A report from the World Health Organisation (WHO) concludes that childhood obesity is reaching alarming proportions in many countries and poses an urgent and serious challenge.
The report says progress in tackling childhood obesity has been slow and inconsistent. This is evident in South Africa and in a growing number of African countries.
Historically, obesity was largely associated with developed countries. The situation has changed with the obesity crisis spreading fast into the developing world. The WHO has established that 65% of the world’s population live in a country where overweight and obesity kills more people than underweight. This includes all high-income and middle-income countries. Globally, 44% of diabetes, 23% of ischaemic heart disease and 7–41% of certain cancers are attributable to overweight and obesity.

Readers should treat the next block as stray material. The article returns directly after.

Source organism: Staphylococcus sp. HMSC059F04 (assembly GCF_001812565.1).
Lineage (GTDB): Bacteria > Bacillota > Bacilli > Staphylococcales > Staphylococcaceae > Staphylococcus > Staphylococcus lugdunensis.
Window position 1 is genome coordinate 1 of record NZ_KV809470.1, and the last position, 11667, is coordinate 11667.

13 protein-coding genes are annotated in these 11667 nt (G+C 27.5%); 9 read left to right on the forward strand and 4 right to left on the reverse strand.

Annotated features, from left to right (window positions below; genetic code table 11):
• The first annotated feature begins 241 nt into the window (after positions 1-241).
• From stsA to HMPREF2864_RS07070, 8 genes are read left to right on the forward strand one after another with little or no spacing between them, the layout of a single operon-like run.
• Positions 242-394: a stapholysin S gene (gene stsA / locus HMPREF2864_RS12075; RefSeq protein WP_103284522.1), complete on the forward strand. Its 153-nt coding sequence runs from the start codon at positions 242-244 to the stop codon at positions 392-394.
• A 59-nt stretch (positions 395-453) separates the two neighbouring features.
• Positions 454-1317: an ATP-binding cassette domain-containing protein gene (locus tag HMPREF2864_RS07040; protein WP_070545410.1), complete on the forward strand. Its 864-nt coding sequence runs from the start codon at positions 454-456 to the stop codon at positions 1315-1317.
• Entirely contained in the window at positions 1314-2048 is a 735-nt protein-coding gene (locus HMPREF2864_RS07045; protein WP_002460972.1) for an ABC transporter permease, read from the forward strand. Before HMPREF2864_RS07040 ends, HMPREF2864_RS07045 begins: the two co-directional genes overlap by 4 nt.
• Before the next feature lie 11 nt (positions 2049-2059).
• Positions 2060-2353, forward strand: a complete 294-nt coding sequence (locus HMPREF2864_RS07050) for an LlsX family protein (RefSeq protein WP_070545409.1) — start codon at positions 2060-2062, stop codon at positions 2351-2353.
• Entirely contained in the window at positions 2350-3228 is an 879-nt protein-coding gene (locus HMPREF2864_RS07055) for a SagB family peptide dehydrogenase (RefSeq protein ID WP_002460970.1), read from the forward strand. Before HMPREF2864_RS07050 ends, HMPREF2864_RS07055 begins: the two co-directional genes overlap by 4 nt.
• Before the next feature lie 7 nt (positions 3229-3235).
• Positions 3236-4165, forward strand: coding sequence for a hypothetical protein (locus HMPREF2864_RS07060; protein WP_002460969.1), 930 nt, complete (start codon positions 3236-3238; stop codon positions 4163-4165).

The WHO reports notes that key factors in the fight against obesity are:
- Promote intake of healthy foods
- Promote physical activity
- Preconception and pregnancy care
- Early childhood diet and physical activity
- Health, nutrition and physical activity for school-age children
- Weight management.
The report further notes that the Sustainable Development Goals, set by the United Nations in 2015, identify prevention and control of noncommunicable diseases as core priorities. “Among the noncommunicable disease risk factors, obesity is particularly concerning and has the potential to negate many of the health benefits that have contributed to increased life expectancy.”
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